A dung beetle project under way in the region is moving along well, with many property owners getting involved in monitoring the little critters.
A team from the University of New England (UNE) is leading the charge in studying where beetle populations are - and aren't - active.
Zac Hemmings, from UNE's School of Environmental and Rural Science, said many people had registered their interest in monitoring the beetles, some more intensely than others.
"At the moment we've got around 20 people that have put their hand up in being interested in the monthly intensive monitoring and about 35 or more people expressing an interest in some sort of monitoring, whether that's flotation monitoring once a month or every two months," he said.
"Every now and then I get an email from someone ringing up saying 'I've heard about the project, I can do some monitoring on my property'."
"I'm heading out to west of Walgett in the next few weeks doing a big round trip, to visit the farmers and see what dung beetles are out there," he said.
"We're working on a couple of workshops in Bingara and Tamworth for after the school holidays. We're just waiting for more monitoring equipment coming in."
He also said there had been a lot of interest from students Farrer Memorial Agricultural High School in Tamworth.
"The guys down at Farrer seem pretty excited for their kids to do anything - running data, doing projects and experiments," Mr Hemmings told ACM.
"I think they'll do an experiment looking at fertiliser and plant growth, and they're thinking of maybe adding a dung beetle into that and see what happens.
"We're expecting this time by next month we'll have run some workshops, monitoring will be under way - pending the arrival of the equipment - and hopefully the kids will be doing dung beetle-y things."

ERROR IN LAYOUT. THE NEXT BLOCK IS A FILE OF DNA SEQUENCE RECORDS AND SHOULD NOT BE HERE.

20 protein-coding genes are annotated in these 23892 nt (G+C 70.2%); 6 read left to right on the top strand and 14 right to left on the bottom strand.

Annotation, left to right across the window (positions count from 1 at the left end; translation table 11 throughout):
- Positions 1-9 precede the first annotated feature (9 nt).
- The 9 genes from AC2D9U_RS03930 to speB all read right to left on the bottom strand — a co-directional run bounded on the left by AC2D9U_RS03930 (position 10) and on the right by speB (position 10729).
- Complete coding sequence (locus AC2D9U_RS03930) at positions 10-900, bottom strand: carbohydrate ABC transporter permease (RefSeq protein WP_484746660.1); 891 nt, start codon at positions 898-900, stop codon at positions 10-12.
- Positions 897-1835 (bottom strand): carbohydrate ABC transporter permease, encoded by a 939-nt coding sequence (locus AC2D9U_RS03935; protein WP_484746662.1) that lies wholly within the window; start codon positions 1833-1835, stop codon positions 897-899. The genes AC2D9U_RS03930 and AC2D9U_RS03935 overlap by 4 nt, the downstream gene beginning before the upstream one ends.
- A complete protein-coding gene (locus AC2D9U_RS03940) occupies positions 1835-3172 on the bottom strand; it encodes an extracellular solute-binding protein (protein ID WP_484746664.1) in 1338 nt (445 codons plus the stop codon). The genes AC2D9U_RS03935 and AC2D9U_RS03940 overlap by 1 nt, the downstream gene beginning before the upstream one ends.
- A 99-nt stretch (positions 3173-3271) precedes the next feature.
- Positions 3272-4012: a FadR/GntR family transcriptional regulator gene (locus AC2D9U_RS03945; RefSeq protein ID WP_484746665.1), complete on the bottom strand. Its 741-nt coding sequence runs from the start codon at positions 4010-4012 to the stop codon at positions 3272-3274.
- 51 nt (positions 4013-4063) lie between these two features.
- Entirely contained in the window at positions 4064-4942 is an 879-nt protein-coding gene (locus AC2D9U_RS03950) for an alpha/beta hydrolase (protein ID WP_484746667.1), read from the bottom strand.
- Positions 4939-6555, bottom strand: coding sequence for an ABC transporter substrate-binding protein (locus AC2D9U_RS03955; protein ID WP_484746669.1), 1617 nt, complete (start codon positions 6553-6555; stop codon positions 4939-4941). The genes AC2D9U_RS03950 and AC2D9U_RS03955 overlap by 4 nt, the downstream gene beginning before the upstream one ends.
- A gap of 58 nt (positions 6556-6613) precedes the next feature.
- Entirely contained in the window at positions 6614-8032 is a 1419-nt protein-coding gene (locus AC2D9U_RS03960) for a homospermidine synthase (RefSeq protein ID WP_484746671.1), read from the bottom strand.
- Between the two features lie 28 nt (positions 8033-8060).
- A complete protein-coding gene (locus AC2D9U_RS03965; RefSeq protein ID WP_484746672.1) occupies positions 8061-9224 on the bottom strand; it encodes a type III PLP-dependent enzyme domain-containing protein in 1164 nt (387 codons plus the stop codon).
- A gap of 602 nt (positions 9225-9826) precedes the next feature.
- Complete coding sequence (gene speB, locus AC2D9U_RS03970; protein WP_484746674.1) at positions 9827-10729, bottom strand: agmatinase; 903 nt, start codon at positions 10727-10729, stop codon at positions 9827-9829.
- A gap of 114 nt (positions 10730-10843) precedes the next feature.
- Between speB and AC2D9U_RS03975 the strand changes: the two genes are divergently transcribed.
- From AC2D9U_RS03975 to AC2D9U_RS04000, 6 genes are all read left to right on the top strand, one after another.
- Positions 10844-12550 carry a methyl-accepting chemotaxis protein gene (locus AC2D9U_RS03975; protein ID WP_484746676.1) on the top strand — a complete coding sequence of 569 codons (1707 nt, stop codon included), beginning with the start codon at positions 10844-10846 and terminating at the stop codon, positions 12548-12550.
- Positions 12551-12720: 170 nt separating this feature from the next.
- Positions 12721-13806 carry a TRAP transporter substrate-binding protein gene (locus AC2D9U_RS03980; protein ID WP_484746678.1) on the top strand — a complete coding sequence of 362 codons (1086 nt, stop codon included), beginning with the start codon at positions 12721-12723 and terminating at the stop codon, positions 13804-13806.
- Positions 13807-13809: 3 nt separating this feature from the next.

What do dung beetles do?
Mr Hemmings told ACM last month that dung beetle activity helped to reduce fly population and build-up in pastures, increase water filtration, and improve soil nutrients and the quality and health of pastures.
He said if there were substantial active dung beetle populations on farm, it could potentially reduce the need for sheep drenches and fertilisers.
Want to get involved?
Download the MyDungBeetleReporter app and upload photos of dung beetle activity.
If there are signs of dung beetle activity in fresh dung, place the dung in a bucket then scoop up the beetles and get in touch with UNE about passing them on.
Using provided equipment and a system, set-up and monitor pan traps each month to collect dung beetles and produce a report.
To help with monitoring on the Beetles with Benefits project, submit an expression of interest online via https://www.surveymonkey.com/r/DungbeetleEOI
For more information, visit the website https://www.dungbeetles.com.au or email Zac Hemmings via firstname.lastname@example.org or Anne Coote via email@example.com
The project, Beetles with Benefits, is funded by the federal government through a Rural Research and Development for Profit Program grant received by the Meat and Livestock Association.